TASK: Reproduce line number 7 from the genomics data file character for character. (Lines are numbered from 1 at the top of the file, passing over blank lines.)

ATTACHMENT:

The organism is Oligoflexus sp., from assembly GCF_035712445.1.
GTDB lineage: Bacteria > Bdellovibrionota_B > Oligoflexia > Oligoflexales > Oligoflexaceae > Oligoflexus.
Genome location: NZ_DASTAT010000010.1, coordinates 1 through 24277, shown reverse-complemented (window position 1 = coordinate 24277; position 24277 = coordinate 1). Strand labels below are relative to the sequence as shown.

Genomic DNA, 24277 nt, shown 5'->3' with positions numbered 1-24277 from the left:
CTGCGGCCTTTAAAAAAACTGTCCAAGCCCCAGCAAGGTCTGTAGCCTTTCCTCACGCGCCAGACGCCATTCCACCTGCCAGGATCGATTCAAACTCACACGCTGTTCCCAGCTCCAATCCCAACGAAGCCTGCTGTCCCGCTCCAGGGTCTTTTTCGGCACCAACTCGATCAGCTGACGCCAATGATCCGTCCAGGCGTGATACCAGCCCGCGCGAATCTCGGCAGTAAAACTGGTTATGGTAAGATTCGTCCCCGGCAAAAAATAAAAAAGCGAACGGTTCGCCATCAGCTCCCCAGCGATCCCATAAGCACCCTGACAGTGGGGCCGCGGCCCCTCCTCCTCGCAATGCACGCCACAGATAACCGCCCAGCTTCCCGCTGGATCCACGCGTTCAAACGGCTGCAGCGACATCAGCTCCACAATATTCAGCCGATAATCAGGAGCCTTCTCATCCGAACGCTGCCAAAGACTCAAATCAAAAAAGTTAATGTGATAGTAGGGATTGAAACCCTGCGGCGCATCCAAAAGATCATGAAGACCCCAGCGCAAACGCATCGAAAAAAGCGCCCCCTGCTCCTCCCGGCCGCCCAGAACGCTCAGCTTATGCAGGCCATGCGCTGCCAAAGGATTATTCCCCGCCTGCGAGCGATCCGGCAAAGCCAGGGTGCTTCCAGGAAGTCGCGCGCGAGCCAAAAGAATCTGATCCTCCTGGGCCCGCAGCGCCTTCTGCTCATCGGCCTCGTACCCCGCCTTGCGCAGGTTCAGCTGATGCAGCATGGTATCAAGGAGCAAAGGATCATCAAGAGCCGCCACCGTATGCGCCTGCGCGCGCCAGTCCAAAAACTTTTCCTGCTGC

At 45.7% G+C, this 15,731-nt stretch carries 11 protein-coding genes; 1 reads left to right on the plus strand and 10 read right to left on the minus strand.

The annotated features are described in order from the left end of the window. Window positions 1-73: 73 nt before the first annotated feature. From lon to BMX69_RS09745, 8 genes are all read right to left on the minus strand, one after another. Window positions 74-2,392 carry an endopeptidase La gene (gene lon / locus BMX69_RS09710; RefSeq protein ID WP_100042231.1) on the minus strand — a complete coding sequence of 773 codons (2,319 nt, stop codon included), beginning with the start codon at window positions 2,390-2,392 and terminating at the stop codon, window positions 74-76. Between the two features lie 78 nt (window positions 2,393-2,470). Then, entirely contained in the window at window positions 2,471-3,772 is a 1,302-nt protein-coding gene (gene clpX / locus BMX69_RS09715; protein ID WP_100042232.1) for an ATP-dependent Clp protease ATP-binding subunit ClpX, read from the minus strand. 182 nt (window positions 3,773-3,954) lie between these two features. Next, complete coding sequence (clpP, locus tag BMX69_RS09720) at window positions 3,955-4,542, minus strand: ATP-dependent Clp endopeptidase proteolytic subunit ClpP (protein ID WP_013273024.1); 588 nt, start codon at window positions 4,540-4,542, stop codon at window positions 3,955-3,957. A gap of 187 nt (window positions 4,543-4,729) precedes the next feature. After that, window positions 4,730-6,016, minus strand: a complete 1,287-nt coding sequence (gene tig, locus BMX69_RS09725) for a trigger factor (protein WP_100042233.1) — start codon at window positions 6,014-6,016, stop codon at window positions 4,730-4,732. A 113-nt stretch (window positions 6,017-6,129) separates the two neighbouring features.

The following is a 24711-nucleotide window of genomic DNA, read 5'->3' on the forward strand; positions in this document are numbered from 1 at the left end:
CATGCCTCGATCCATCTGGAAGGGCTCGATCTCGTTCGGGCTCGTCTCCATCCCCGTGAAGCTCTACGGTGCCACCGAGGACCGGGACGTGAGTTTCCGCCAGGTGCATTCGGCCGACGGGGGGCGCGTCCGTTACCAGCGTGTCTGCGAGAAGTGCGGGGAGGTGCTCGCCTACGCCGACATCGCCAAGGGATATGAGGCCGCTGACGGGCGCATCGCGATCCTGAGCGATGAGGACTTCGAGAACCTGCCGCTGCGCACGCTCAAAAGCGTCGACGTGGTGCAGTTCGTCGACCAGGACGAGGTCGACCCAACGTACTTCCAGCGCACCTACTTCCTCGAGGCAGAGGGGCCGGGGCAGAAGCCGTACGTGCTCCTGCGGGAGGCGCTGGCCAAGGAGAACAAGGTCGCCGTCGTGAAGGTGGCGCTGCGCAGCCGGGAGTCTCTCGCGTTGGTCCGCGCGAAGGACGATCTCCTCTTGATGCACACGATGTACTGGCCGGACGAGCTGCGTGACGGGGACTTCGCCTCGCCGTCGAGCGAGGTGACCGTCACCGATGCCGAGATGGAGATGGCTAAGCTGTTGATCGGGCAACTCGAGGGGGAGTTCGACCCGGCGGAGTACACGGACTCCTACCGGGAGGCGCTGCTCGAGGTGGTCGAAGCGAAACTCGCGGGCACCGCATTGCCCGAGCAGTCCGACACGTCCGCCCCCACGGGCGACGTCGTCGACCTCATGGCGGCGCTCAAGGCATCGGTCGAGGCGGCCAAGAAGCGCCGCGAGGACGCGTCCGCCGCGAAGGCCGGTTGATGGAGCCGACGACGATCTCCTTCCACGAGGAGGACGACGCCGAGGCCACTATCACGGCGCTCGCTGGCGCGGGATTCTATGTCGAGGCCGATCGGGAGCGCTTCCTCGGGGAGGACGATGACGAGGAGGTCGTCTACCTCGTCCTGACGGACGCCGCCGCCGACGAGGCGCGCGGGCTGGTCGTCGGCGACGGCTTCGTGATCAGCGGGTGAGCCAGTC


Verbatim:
The annotated features are described in order from the left end of the window. Window positions 1-73: 73 nt before the first annotated feature. From lon to BMX69_RS09745, 8 genes are all read right to left on the minus strand, one after another. Window positions 74-2,392 carry an endopeptidase La gene (gene lon / locus BMX69_RS09710; RefSeq protein ID WP_100042231.1) on the minus strand — a complete coding sequence of 773 codons (2,319 nt, stop codon included), beginning with the start codon at window positions 2,390-2,392 and terminating at the stop codon, window positions 74-76. Between the two features lie 78 nt (window positions 2,393-2,470). Then, entirely contained in the window at window positions 2,471-3,772 is a 1,302-nt protein-coding gene (gene clpX / locus BMX69_RS09715; protein ID WP_100042232.1) for an ATP-dependent Clp protease ATP-binding subunit ClpX, read from the minus strand. 182 nt (window positions 3,773-3,954) lie between these two features. Next, complete coding sequence (clpP, locus tag BMX69_RS09720) at window positions 3,955-4,542, minus strand: ATP-dependent Clp endopeptidase proteolytic subunit ClpP (protein ID WP_013273024.1); 588 nt, start codon at window positions 4,540-4,542, stop codon at window positions 3,955-3,957. A gap of 187 nt (window positions 4,543-4,729) precedes the next feature. After that, window positions 4,730-6,016, minus strand: a complete 1,287-nt coding sequence (gene tig, locus BMX69_RS09725) for a trigger factor (protein WP_100042233.1) — start codon at window positions 6,014-6,016, stop codon at window positions 4,730-4,732. A 113-nt stretch (window positions 6,017-6,129) separates the two neighbouring features.